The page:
California Bans Toxic PFAS Chemicals From Cosmetics, Certain Textiles
Amid growing health concerns about the long-term side effects from toxic PFAS chemicals, which have been linked to increased risks of cancer, ulcerative colitis and other injuries, California lawmakers have passed two pieces of legislation, which would ban the use of the chemicals in cosmetic products and fabrics.
PFAS (per- and polyfluroalkyl substances) were first introduced into the manufacturing industry in the 1940’s, because of their ability to resist heat, grease, stains, and water. The products have been used for decades in a number of products including food packaging materials, pizza boxes, popcorn bags, fabrics, nonstick cooking pans cosmetic products and clothing.
In recent years, a growing body of medical research has found that the exposure to PFAS chemicals through ingestions, inhalation or skin absorption increases the risk of a myriad of adverse health effects, and the chemicals have caused widespread water contamination nationwide and are commonly found in the urine of most Americans.
PFAS Legislation Passed in California
To address the use of PFAS chemicals in many popular children and adult consumer products, California legislators have passed two bills that are expected to be signed into law by Governor Newsom this week, which would ban or severely limit the intentional use of PFAS chemicals in cosmetic products and textile articles.
One of the pieces of legislation, bill AB-2771, would prohibits the manufacture, sale, delivery, hold, or offer for sale in commerce of any cosmetic product that contains intentionally added PFAS chemicals. The bill defines cosmetics products as an article for retail sale or professional use intended to be rubbed, poured, sprinkled, or sprayed on, introduced into, or otherwise applied to the human body for cleansing, beautifying, promoting attractiveness, or altering the appearance.
If signed by Newsome, the law would go into effect immediately and manufacturers or sellers of cosmetic products would have until January 1, 2025 to remove intentionally added PFAS chemicals from any products being offered on the market.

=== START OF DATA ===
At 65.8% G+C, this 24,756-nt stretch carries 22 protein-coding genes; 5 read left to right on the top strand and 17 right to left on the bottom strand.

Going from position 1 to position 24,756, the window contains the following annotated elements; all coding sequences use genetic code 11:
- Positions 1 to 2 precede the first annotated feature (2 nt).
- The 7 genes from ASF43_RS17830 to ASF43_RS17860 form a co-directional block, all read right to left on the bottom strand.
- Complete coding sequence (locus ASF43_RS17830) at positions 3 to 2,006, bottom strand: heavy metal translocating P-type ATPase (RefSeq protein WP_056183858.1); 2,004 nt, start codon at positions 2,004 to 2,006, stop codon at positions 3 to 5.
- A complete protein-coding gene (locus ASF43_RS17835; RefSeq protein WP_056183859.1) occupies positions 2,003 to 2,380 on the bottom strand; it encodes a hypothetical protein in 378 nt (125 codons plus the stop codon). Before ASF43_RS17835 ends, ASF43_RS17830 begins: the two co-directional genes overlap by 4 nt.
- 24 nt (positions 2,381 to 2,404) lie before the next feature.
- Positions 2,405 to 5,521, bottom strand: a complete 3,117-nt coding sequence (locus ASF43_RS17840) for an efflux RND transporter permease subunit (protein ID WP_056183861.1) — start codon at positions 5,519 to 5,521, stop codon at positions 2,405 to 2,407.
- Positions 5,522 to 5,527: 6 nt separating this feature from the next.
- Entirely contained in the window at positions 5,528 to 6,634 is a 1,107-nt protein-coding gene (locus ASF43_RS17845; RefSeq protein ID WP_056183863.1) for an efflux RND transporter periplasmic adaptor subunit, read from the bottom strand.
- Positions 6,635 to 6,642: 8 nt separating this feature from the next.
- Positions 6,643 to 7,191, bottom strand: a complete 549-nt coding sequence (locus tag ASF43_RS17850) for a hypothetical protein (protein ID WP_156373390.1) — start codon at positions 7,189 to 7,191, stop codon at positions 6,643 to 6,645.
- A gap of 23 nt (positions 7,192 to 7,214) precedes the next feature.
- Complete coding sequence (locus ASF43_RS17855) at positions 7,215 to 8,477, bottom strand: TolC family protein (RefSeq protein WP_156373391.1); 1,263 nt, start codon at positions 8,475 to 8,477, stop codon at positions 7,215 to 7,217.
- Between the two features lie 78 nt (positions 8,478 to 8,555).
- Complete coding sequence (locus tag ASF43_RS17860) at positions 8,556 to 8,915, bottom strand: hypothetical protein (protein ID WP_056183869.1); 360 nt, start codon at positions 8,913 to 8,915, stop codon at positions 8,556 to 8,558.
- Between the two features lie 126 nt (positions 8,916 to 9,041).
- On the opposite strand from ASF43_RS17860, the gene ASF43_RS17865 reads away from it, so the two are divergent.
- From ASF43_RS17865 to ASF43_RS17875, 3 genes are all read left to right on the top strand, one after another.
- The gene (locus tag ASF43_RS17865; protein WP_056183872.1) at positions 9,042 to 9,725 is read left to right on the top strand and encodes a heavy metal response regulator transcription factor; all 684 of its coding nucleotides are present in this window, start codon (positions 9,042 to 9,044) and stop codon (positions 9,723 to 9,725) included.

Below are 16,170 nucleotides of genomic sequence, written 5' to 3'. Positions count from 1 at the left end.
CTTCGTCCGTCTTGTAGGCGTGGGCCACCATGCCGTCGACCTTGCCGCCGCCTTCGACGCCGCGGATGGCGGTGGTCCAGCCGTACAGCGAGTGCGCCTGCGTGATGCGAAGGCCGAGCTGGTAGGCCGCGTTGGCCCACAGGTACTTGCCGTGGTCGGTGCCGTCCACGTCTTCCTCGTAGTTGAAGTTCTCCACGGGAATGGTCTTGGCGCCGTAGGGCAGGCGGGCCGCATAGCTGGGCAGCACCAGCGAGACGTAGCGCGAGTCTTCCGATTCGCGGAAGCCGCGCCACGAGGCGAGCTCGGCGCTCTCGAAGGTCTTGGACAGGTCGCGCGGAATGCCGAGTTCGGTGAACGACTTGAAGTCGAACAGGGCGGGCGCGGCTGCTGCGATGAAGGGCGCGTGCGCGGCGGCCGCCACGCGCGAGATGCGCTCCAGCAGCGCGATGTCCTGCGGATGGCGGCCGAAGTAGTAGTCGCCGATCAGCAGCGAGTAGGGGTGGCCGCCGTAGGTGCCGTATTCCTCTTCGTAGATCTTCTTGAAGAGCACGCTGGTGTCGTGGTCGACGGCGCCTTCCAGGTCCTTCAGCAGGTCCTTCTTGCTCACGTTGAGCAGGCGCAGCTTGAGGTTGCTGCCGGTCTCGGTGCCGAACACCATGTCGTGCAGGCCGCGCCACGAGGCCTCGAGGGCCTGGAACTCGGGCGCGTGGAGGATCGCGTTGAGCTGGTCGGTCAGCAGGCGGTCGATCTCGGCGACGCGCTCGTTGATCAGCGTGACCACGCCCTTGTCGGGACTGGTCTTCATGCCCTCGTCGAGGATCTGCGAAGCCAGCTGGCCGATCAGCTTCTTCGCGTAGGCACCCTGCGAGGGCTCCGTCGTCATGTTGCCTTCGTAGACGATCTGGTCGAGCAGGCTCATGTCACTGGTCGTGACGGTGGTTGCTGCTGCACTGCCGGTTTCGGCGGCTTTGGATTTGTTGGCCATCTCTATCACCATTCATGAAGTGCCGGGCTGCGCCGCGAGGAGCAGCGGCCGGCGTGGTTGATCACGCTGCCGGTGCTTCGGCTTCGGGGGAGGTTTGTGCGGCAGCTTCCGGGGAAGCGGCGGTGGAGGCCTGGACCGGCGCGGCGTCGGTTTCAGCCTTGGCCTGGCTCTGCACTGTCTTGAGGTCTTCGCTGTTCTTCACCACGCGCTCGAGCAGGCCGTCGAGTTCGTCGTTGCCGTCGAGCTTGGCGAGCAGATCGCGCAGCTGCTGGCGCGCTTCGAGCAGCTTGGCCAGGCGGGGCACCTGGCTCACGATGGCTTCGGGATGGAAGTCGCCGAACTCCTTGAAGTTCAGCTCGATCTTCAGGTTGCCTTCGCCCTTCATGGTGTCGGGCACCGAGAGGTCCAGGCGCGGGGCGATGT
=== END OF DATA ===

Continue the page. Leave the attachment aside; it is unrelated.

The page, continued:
The second bill being presented to Governor Newsome, bill AB-1817 would prohibit the manufacturing, distributing, selling, or offering for sale in the state any new, not previously owned, textile articles that contain regulated PFAS.
The bill defines textile articles as any item made in whole or part from a natural, manmade, or synthetic fiber, yarn, or fabric, and includes, but is not limited to, leather, cotton, silk, jute, hemp, wool, viscose, nylon, or polyester. Specifically, this would remove PFAS chemical use in items such as apparel, accessories, handbags, backpacks, draperies, shower curtains, furnishings, upholstery, beddings, towels, napkins, tablecloths and more.
While the bill targets removing PFAS from clothing and wearable articles, it does provide an exception for equipment classified as “personal protective equipment”, or PPE. This would allow the intentional addition of PFAS chemicals to be added to equipment worn to minimize exposure to hazards that cause serious workplace injuries and illnesses that may result from contact with chemical, radiological, physical, biological, electrical, mechanical, or other workplace or professional hazards, according to the bill.
If signed by Governor Newsome, the law would also go into effect immediately and textile manufacturers and distributors would have until January 1, 2025 to completely phase out the use of PFAS chemicals.
Cancer Lawsuits Over PFAS in Firefighting Foam and Drinking Water
While a wide variety of products contain PFAS, many of the concerns in recent years have been linked to use of large volumes of the toxic chemicals in aqueous film-forming foams (AFFF), which have been used to fight petroleum-based fires since the 1960s, by both military and civilian firefighting organizations.
There are now hundreds of firefighting foam PFAS lawsuits being pursued by former firefighters diagnosed with cancer following direct exposure to the chemicals, which can bind to proteins in the blood, and accumulate in the body with each exposure.
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Large volumes of toxic PFAS chemicals have also contaminated drinking water near military bases, airports and other firefighting training facilities, where the foam was commonly used. As a result of growing concerns over the long-term side effects as the PFAS chemicals build up in the environment and body, many cities and states across the U.S. have started testing for PFAS levels in groundwater, surface water and soil, since the chemicals are known to persist in the environment and human body, building up over time.
As of June 2022, the Environmental Working Group (EWG) has identified 2,858 locations in the U.S. that have confirmed PFAS water contamination in public and private systems. Of those include hundreds of military installations with confirmed PFAS water contamination.
As a result of these findings, PFAS water contamination cancer lawsuits have been filed by many individuals diagnosed with ulcerative colitis or cancer, after living in areas known to have high levels of the toxic chemicals in the tap water.
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